Discussion: Ruby Lee from Princeton asked how the authors could scale TrustVisor to support multiple sessions, and how would they protect memory without hardware support. Jonathan answered that current implementation does support multiple sessions in one processor (i.e., multiple S registered at the same time). Therefore, the authors protect S by taking advantage of hardware virtualization using nested paging with two full sets of page tables. Someone asked if the authors use memory integrity trees. Jonathan replied that they do not hash memory, and that Overshadow uses a crypto mechanism to keep the pages intact. Their implementation manages the nested tables such that the OS never has the opportunity to touch pages. Prashant asked how do the authors make sure someone has not modified the code. Jonathan answered that the code can be modified. When code is registered, memory protections are put in place, and then TPM seals it. Cynthia Irvine from NPS asked how do the authors control entries to the secure code once it has been verified, and if applications could potentialy bypass it. Jonathan said that this is part of the registration process. Specifically, all the pages that are part of sensitive code are marked into a nested table, and TrustVisor has to decide if it would allow application to continue. Someone from TUBerlin asked if it is possible to a system to intercept the registration and claim that code has been registered when it has not. Jonathan answered that it is important to architect the application to determine whether the code pages have the correct hash value. In addition, he said that they are at the mercy of the OS. If the OS does not want to let a session run, then it will not run.

    Overcoming an Untrusted Computing Base: Detecting and Removing Malicious Hardware Automatically

Matthew Hicks (University of Illinois),
Murph Finnicum (University of Illinois),
Samuel T. King (University of Illinois),
Milo M. K. Martin (University of Pennsylvania),
Jonathan M. Smith (University of Pennsylvania)

Matthew Hicks presented a photo-filled talk on BlueChip, a hardware and software system that detects and protects against the design-time insertion of malicious circuitry. Hicks argued that hardware, which is becoming increasingly complex, should no longer be assumed trustworthy by software. BlueChip, which is intended for use by managers or researchers with access to design descriptions, examines VHDL descriptions of hardware and identifying suspicious circuits via a technique the authors call unused circuit identification: circuits whose inputs always equal their outputs during testing are considered suspicious. BlueChip replaces VHDL descriptions of suspicious circuits with exception generation hardware that BlueChip's software component catches at run time.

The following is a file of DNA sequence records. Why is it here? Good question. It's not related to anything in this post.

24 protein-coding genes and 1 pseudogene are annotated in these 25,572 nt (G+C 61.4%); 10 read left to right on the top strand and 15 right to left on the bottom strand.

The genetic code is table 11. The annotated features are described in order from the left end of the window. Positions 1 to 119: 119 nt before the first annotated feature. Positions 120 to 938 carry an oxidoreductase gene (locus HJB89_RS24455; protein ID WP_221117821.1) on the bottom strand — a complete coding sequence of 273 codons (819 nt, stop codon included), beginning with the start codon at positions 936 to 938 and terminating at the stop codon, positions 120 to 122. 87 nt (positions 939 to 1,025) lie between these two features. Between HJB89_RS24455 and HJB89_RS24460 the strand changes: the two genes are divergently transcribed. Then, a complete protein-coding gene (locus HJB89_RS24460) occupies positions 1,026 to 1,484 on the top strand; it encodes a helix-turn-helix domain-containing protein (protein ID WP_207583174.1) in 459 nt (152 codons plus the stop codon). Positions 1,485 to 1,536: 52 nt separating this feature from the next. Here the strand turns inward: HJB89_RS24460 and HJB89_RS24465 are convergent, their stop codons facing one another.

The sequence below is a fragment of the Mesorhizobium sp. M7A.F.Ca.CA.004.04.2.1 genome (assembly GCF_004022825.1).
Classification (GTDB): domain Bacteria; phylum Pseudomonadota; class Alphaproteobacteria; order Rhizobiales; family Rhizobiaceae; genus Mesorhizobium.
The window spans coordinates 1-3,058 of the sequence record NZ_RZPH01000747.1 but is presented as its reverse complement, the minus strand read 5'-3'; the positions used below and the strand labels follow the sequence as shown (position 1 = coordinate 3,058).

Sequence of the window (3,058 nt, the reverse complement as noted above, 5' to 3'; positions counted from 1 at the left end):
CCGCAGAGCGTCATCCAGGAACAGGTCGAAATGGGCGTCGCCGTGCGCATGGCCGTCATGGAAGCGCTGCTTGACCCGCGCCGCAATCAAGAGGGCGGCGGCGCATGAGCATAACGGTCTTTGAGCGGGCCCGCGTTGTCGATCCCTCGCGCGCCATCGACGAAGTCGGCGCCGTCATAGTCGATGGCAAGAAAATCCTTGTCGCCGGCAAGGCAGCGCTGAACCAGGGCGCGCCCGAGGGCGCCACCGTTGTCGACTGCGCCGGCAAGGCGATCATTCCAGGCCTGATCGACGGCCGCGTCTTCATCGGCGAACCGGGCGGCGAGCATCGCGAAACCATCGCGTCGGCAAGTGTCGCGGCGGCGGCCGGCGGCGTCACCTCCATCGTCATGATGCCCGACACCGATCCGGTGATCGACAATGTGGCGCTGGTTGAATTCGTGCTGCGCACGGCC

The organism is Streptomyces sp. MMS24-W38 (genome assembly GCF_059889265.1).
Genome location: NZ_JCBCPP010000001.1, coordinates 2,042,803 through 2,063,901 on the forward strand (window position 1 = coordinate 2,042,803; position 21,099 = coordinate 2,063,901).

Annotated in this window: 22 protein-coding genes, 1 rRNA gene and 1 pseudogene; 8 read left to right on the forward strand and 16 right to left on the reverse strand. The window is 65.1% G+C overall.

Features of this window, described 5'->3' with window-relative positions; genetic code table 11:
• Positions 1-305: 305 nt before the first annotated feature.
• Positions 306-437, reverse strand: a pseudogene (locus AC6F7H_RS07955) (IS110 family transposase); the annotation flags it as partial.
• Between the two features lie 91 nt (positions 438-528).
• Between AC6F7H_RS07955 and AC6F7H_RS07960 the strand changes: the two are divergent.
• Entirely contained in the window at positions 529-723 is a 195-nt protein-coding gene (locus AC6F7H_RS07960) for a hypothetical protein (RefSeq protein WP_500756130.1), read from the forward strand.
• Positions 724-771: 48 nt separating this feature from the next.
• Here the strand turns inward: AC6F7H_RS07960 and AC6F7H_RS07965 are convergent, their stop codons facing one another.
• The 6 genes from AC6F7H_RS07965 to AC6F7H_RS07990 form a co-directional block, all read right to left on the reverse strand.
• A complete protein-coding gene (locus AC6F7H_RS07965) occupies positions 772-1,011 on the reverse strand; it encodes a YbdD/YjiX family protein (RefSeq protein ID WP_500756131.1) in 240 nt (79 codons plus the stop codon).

Hicks described the run-time operation of BlueChip. When an instruction triggers a security exception, BlueChip uses alternative instruction sequences (e.g., XOR and NAND instructions replacing a faulting OR instruction) to emulate the instruction's behavior, enabling forward program progress without re-triggering the exception. Hicks demonstrated BlueChip's effectiveness by describing a prototype implementation and some of the attacks it prevented (e.g., a privilege escalation attack triggered by a special sequence of instructions). He asserted that BlueChip added less than 5% of overhead to otherwise unmodified programs in the authors' testing.

In the question and answer period, Peng Ning suggested that attacks using arbitrarily obscure activation sequences might not be detected by BlueChip; Hicks responded that sequences not observed during testing would not be allowed by BlueChip during run time. Aleksey Nogin suggested that BlueChip generate new test cases when it detects malicious circuitry, which Hicks agreed was a good idea for future work.

PAPER #10:
    Tamper Evident Microprocessors

Adam Waksman, Simha Sethumadhavan (Columbia University).
Adam presented.